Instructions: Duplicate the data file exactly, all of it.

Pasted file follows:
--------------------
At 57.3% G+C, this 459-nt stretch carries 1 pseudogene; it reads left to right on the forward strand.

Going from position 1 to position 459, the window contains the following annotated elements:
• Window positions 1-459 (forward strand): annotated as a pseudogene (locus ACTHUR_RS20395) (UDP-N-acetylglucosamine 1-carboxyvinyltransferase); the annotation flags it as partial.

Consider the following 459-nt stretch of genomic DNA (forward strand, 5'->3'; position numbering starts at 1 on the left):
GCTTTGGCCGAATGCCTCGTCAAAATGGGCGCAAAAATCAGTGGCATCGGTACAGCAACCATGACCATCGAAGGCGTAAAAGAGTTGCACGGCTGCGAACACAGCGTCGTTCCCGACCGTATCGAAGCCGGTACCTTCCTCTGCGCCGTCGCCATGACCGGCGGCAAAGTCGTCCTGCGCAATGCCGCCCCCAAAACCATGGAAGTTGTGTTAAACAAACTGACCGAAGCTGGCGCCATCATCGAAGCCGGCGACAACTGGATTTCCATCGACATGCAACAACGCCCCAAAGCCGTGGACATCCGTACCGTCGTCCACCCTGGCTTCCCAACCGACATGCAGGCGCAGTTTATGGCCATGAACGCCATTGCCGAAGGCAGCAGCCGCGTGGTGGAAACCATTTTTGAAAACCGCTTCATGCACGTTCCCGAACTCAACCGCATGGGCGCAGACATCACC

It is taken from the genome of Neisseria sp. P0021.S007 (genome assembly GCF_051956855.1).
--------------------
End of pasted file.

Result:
At 57.3% G+C, this 459-nt stretch carries 1 pseudogene; it reads left to right on the forward strand.

Going from position 1 to position 459, the window contains the following annotated elements:
• Window positions 1-459 (forward strand): annotated as a pseudogene (locus ACTHUR_RS20395) (UDP-N-acetylglucosamine 1-carboxyvinyltransferase); the annotation flags it as partial.

Consider the following 459-nt stretch of genomic DNA (forward strand, 5'->3'; position numbering starts at 1 on the left):
GCTTTGGCCGAATGCCTCGTCAAAATGGGCGCAAAAATCAGTGGCATCGGTACAGCAACCATGACCATCGAAGGCGTAAAAGAGTTGCACGGCTGCGAACACAGCGTCGTTCCCGACCGTATCGAAGCCGGTACCTTCCTCTGCGCCGTCGCCATGACCGGCGGCAAAGTCGTCCTGCGCAATGCCGCCCCCAAAACCATGGAAGTTGTGTTAAACAAACTGACCGAAGCTGGCGCCATCATCGAAGCCGGCGACAACTGGATTTCCATCGACATGCAACAACGCCCCAAAGCCGTGGACATCCGTACCGTCGTCCACCCTGGCTTCCCAACCGACATGCAGGCGCAGTTTATGGCCATGAACGCCATTGCCGAAGGCAGCAGCCGCGTGGTGGAAACCATTTTTGAAAACCGCTTCATGCACGTTCCCGAACTCAACCGCATGGGCGCAGACATCACC

It is taken from the genome of Neisseria sp. P0021.S007 (genome assembly GCF_051956855.1).